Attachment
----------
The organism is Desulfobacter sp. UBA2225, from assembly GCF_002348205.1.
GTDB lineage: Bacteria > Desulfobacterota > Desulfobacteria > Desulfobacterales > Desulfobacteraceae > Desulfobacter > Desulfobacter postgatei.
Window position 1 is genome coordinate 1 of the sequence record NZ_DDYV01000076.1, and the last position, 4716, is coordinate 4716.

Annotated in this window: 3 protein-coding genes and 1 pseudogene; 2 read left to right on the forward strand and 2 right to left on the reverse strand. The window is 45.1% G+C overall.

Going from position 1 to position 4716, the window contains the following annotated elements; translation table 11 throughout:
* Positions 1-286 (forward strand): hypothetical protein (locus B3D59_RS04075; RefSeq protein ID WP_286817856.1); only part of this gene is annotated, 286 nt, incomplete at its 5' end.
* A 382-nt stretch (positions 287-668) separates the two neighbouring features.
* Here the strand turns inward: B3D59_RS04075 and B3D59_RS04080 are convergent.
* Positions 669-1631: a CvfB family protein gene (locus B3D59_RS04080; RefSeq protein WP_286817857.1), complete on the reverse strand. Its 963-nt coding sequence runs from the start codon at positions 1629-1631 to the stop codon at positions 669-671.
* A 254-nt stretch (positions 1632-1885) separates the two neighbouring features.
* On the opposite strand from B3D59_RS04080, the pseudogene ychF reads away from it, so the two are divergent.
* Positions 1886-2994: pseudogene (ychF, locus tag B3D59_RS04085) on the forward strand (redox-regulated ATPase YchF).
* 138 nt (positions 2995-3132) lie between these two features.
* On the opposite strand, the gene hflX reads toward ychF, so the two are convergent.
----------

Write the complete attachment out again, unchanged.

The organism is Desulfobacter sp. UBA2225, from assembly GCF_002348205.1.
GTDB lineage: Bacteria > Desulfobacterota > Desulfobacteria > Desulfobacterales > Desulfobacteraceae > Desulfobacter > Desulfobacter postgatei.
Window position 1 is genome coordinate 1 of the sequence record NZ_DDYV01000076.1, and the last position, 4716, is coordinate 4716.

Annotated in this window: 3 protein-coding genes and 1 pseudogene; 2 read left to right on the forward strand and 2 right to left on the reverse strand. The window is 45.1% G+C overall.

Going from position 1 to position 4716, the window contains the following annotated elements; translation table 11 throughout:
* Positions 1-286 (forward strand): hypothetical protein (locus B3D59_RS04075; RefSeq protein ID WP_286817856.1); only part of this gene is annotated, 286 nt, incomplete at its 5' end.
* A 382-nt stretch (positions 287-668) separates the two neighbouring features.
* Here the strand turns inward: B3D59_RS04075 and B3D59_RS04080 are convergent.
* Positions 669-1631: a CvfB family protein gene (locus B3D59_RS04080; RefSeq protein WP_286817857.1), complete on the reverse strand. Its 963-nt coding sequence runs from the start codon at positions 1629-1631 to the stop codon at positions 669-671.
* A 254-nt stretch (positions 1632-1885) separates the two neighbouring features.
* On the opposite strand from B3D59_RS04080, the pseudogene ychF reads away from it, so the two are divergent.
* Positions 1886-2994: pseudogene (ychF, locus tag B3D59_RS04085) on the forward strand (redox-regulated ATPase YchF).
* 138 nt (positions 2995-3132) lie between these two features.
* On the opposite strand, the gene hflX reads toward ychF, so the two are convergent.